A more significant omission however is a third-row seat. That limits the Endeavor to just five occupants, while Honda says eight can be crammed into the Pilot’s three rows (it helps if some are Verne Troyer or smaller). Still the Endeavor’s rather flat seats are comfortable and legroom in the second row is generous.

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2004 Mitsubishi Endeavor

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Mitsubishi has done a fine job with interior textures, like the pebbled and dimpled texture of the steering wheel and the soft feel of the vast dash pad. The seats are flat but comfortable, leg room is good — especially in back — and there are enough outlets to power a cell phone, computer, Xbox, maybe an iron lung.

Handling it all

Every Endeavor comes wearing 235/55R17 all-season tires that contribute to this SUV’s good on-road composure. It’s not a sports car, but as long as the driver doesn’t try and clip his subdivision’s apexes too abruptly, the Endeavor behaves predictably with nicely weighted steering. The ride is about as good as any in this class and that is pretty dang good.

The engine isn’t quite so happy. Its off-idle initial acceleration is good, but it starts gasping for breath as it reaches higher revs. The four-speed automatic behaves well, too, and the “Sportronic” manual shifting scheme adds some interest to the driving experience, but it seems a bit archaic now that five- and six-speed automatics have become more common.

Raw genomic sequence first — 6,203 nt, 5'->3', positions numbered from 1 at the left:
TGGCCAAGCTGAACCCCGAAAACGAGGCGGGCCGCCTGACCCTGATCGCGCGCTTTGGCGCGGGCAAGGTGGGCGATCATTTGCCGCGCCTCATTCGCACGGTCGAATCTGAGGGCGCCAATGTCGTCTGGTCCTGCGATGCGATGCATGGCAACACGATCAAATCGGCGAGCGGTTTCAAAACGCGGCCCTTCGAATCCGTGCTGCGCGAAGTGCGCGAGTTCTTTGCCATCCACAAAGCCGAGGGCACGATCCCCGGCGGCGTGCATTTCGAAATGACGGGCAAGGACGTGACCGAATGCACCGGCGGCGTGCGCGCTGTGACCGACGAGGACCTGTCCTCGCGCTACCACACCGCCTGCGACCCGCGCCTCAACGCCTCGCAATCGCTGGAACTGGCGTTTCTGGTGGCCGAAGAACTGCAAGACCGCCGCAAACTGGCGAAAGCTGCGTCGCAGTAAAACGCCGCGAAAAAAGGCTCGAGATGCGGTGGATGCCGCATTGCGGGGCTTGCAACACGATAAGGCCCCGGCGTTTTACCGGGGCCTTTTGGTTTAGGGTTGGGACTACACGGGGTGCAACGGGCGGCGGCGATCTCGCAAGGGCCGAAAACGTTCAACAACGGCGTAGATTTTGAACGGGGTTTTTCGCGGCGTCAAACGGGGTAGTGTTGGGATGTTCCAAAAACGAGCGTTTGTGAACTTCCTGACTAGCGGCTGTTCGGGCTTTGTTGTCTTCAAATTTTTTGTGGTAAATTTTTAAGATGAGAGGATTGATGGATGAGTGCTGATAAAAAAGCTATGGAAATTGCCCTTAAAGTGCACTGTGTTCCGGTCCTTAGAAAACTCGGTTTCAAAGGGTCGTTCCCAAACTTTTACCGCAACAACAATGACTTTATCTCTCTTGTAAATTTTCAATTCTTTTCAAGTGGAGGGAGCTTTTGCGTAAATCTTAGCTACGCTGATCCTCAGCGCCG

This is the first SUV Mitsubishi has ever designed specifically for North America and it’s the first to be produced here as well. In fact the new platform upon which the Endeavor is built will eventually spawn a Galant sedan and Eclipse coupe to be assembled alongside the SUV in Normal, Illinois. As such it’s wider and more civilized for the light-duty demands SUV buyers ask of their suburban warriors. Mitsubishi is keeping the Montero and Montero Sport around for anyone who needs serious off-road ability.

Where Mitsubishi makes great progress with the Endeavor is in areas like the interior, where every panel and piece is nicely textured and operates with grace and ease. Where they still need work is in engine sophistication. The over-the-tippy-top aspects of the Endeavor’s styling are polarizing, but it’s probably better for Mitsu, which doesn’t have the towering reputation of Honda or Toyota, to be something to some people than nothing to all people.

The Endeavor goes on sale in February with the base two-wheel-drive model starting at around $25,000 and fully loaded cowhide-laden Limited likely cresting past $35,000. Those are competitive prices that, along with some of Mitsubishi’s legendarily aggressive incentives, should have buyers considering the Endeavor.

2004 Mitsubishi Endeavor Limited
Base price: $35,000 (est.; $25,000 base)
Engine: 3.5-liter V-6, 215 hp
Drivetrain: Four-speed automatic transmission, all-wheel drive
Length x width x height: 190.2 x 73.6 x 67.3 in
Wheelbase: 108.7 in
Curb weight: 4150 lb
Safety equipment: Dual front airbags, four-wheel anti-lock disc brakes
Major standard equipment: Power windows/locks/mirrors, A/C, cruise control, CD player, leather interior, keyless entry
Warranty: Three years/36,000 miles